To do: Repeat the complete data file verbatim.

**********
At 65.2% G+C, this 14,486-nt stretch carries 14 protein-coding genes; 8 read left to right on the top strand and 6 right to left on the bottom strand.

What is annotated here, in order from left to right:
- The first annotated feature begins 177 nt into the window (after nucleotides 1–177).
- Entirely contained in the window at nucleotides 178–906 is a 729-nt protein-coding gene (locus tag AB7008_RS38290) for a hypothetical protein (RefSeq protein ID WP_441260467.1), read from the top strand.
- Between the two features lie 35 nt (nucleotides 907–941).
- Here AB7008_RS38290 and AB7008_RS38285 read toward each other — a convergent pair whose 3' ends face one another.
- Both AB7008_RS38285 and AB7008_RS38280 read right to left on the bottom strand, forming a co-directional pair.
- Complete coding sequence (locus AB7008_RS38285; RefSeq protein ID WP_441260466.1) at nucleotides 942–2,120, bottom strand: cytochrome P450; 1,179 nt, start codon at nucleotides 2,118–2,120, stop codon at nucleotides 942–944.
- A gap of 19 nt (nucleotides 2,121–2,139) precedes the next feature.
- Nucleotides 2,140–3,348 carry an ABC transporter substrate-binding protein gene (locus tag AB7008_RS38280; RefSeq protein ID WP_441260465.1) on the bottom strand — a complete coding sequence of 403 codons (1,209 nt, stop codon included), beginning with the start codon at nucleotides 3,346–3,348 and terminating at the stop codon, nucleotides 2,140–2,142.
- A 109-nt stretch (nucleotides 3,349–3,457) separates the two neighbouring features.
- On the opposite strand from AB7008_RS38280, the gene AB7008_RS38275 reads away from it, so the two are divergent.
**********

At 65.2% G+C, this 14,486-nt stretch carries 14 protein-coding genes; 8 read left to right on the top strand and 6 right to left on the bottom strand.

What is annotated here, in order from left to right:
- The first annotated feature begins 177 nt into the window (after nucleotides 1–177).
- Entirely contained in the window at nucleotides 178–906 is a 729-nt protein-coding gene (locus tag AB7008_RS38290) for a hypothetical protein (RefSeq protein ID WP_441260467.1), read from the top strand.
- Between the two features lie 35 nt (nucleotides 907–941).
- Here AB7008_RS38290 and AB7008_RS38285 read toward each other — a convergent pair whose 3' ends face one another.
- Both AB7008_RS38285 and AB7008_RS38280 read right to left on the bottom strand, forming a co-directional pair.
- Complete coding sequence (locus AB7008_RS38285; RefSeq protein ID WP_441260466.1) at nucleotides 942–2,120, bottom strand: cytochrome P450; 1,179 nt, start codon at nucleotides 2,118–2,120, stop codon at nucleotides 942–944.
- A gap of 19 nt (nucleotides 2,121–2,139) precedes the next feature.
- Nucleotides 2,140–3,348 carry an ABC transporter substrate-binding protein gene (locus tag AB7008_RS38280; RefSeq protein ID WP_441260465.1) on the bottom strand — a complete coding sequence of 403 codons (1,209 nt, stop codon included), beginning with the start codon at nucleotides 3,346–3,348 and terminating at the stop codon, nucleotides 2,140–2,142.
- A 109-nt stretch (nucleotides 3,349–3,457) separates the two neighbouring features.
- On the opposite strand from AB7008_RS38280, the gene AB7008_RS38275 reads away from it, so the two are divergent.